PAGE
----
Glenda Jackson has been praised on her TV return after 27 years away, for playing a woman with dementia in the BBC One drama Elizabeth Is Missing.
Jackson stepped away from acting in 1992 to pursue a career in politics, becoming a Labour MP, retiring in 2015.
She returned to acting not long after and now her television comeback has received glowing reviews.
It shows Jackson’s character Maude, battling Alzheimer’s disease while searching for her friend Elizabeth.
Alzheimer’s disease is the cause of 60-70% of dementia cases.
The Guardian gave the murder mystery drama the full five stars: “Glenda Jackson shines in this heartrending whodunnit”.
“The actor is on magnificent form in a poignant murder mystery that doubles as a study of the sorrows of dementia” wrote Lucy Mangan.
The Telegraph declared: “Glenda Jackson is on award-winning form in this unforgettable dementia drama.”
Anita Singh wrote: “If you are an actress hoping to win a Bafta in February, and your name is not Glenda Jackson, I regret to inform you that this is not your year. In Elizabeth Is Missing, Jackson gave one of the performances of her lifetime.”
The 83-year-old previously won two best actress Oscar trophies for her lead roles in 1969 film Women in Love and 1973’s A Touch of Class.
Having returned to acting in 2015 in the Radio 4 play Blood, Sex and Money, before performing the title role in William Shakespeare’s King Lear at the Old Vic the following year, Jackson’s TV return in the adaptation of Emma Healey’s best-selling novel has garnered more critical acclaim.
The Times said there were was “no airbrushing of Alzheimer’s in this tough tale”.
“Glenda Jackson might have retired from acting to join that other type of showbusiness for ugly people, but that 23-year career break hasn’t withered her talent,” penned Carol Midgley.
Director Aisling Walsh on working with Glenda Jackson on Elizabeth is Missing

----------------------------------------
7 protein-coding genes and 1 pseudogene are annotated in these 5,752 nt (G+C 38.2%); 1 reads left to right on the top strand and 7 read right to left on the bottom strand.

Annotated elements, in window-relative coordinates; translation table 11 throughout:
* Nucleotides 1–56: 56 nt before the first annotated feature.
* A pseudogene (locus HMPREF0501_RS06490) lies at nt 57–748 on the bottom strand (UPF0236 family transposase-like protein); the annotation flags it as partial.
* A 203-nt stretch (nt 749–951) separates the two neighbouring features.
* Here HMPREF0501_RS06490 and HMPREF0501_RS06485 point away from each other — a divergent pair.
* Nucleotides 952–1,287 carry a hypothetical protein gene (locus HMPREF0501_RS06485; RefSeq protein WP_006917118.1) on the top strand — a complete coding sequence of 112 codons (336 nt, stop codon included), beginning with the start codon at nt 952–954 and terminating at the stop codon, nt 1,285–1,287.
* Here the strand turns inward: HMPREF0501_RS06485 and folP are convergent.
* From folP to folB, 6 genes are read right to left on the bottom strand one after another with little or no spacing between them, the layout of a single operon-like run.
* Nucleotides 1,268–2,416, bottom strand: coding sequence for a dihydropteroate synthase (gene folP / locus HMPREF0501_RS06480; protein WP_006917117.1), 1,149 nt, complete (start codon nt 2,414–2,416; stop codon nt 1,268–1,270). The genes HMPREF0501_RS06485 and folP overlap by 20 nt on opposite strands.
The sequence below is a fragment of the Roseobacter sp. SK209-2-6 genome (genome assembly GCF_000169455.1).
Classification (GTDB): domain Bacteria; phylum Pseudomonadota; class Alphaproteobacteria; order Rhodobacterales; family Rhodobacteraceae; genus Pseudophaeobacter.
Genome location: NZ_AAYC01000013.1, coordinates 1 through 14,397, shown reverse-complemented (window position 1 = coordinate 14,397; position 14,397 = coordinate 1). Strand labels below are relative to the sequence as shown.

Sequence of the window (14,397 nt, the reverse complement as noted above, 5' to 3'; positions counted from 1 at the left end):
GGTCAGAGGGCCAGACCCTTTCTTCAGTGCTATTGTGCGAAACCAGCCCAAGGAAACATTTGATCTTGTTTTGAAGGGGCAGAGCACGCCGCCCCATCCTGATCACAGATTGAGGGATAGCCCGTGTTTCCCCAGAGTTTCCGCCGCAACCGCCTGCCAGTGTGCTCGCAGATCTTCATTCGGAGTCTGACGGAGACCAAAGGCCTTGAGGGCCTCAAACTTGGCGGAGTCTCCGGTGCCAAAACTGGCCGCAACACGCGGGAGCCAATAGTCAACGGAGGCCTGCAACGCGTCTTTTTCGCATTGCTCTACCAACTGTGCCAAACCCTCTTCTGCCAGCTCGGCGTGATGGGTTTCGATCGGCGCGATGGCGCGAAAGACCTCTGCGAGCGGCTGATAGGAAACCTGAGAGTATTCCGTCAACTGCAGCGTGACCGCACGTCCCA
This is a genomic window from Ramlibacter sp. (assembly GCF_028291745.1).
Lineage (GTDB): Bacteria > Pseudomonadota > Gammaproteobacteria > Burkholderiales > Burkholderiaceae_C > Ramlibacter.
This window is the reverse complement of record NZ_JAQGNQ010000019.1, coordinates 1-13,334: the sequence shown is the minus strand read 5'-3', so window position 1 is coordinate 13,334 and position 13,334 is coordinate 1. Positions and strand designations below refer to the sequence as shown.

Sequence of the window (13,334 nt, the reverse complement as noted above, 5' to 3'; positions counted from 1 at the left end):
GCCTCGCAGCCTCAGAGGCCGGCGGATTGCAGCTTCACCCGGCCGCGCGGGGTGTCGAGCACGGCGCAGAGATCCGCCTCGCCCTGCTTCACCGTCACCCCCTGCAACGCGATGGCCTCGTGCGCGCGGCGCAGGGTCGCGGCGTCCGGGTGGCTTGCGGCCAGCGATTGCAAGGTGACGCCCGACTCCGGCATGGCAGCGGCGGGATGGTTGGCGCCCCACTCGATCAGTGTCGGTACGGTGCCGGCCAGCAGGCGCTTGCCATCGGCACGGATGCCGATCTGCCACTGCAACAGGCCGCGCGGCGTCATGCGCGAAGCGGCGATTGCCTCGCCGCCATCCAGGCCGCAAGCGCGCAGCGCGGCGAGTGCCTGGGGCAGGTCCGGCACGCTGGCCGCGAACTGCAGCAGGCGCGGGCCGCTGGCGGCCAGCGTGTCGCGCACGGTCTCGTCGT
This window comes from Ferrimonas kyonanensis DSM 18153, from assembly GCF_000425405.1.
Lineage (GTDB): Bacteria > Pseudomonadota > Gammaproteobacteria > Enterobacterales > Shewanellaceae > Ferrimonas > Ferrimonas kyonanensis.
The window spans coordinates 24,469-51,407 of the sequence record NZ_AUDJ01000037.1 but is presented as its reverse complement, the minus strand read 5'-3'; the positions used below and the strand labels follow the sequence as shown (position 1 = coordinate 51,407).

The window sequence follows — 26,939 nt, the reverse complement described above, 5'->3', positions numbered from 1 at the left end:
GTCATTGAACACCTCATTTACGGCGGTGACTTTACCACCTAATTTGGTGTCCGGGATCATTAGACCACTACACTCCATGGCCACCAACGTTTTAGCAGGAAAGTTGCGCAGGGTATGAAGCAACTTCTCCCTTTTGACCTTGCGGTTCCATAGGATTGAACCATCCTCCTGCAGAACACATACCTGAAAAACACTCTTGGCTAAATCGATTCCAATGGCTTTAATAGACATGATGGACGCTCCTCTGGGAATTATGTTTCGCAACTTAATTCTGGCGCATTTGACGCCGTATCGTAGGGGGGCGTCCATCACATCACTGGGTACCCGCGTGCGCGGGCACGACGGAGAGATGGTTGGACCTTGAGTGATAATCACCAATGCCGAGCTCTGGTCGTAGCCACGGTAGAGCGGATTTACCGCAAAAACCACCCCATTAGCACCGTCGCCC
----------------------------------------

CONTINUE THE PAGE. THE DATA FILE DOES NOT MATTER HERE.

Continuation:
The first thing we were both concerned about having studied the script was creating a timeline. How long things were apart. How long is it after Glenda’s character gets locked into her home and before she moves to her daughter’s house?
So we created a chronological order for the entire film, both in the present and in the past.
Quite early on we met with a wonderful doctor from Dementia UK and she helped us greatly; answering our questions about details of the illness that were described in our script, and that Glenda would have to act out. The frustration, the violent episodes.
We had a week to rehearse. I took Glenda to her character’s home on the first day of rehearsals. We wandered around the house so we could both get a good feel for it.
I wanted her to see the scale and get a sense of the life Maud lived… how we were going to portray that in the film. I then took her to Elizabeth’s home so she could get a sense of that place, too.
We then talked about the story, how neither of us wanted Glenda ‘to play’ the illness. We decided in Maud’s world, and in her head, that she’s sane, her only problem is that no-one is listening to her.
We spent some time with Liv Hill (playing the young Maud), and of course with Sophie Rundle and Mark Stanley (who played Sukey and Frank). We had to see the adoration Maud had for Sukey and Frank.
When filming we’d walk through a scene… find our way… get comfortable with it all and then set up and start shooting. Sometimes we would alter tiny moments.
Glenda might have an idea about how she wanted to do something, always wanting to make it better, more believable. It was amazing every day on the set to watch her portray this wonderful character.
There was also an outpouring of praise online, with Royal commentator Dickie Arbiter calling Jackson’s performance “stunning and moving”.
Another Twitter user was brought to tears on Sunday evening.
Catherine Kelliher described the feature as “difficult but essential viewing”, while Hannah Williams felt her performance was “so absolutely convincing”.
Others noted how the at-times confusing programme perfectly encapsulated the exasperation of dementia.
And actor Gavin Mitchell described the veteran actor’s portrayal of Maud as “mindblowingly brilliant”.
Jackson may have drawn on her experiences visiting elderly people in care homes and day centres when she was an MP for her compelling performance.
She recalls witnessing the strain that these “terrible illnesses” can bring on everyone involved, and also said she consulted a doctor who works with UK charity, Dementia UK, in order to prepare for the role.
“I said to her: ‘What is it that causes this woman [Maud] who, in her pre-illness life, is living seemingly quite roundly, and suddenly there are these excessive outbursts of rage?'”
“The doctor said: ‘It’s frustration’. Which she actually says in the script: ‘I’ve got all these feelings, but I can’t let them out’.”
Elizabeth is Missing is available now via the BBC iPlayer.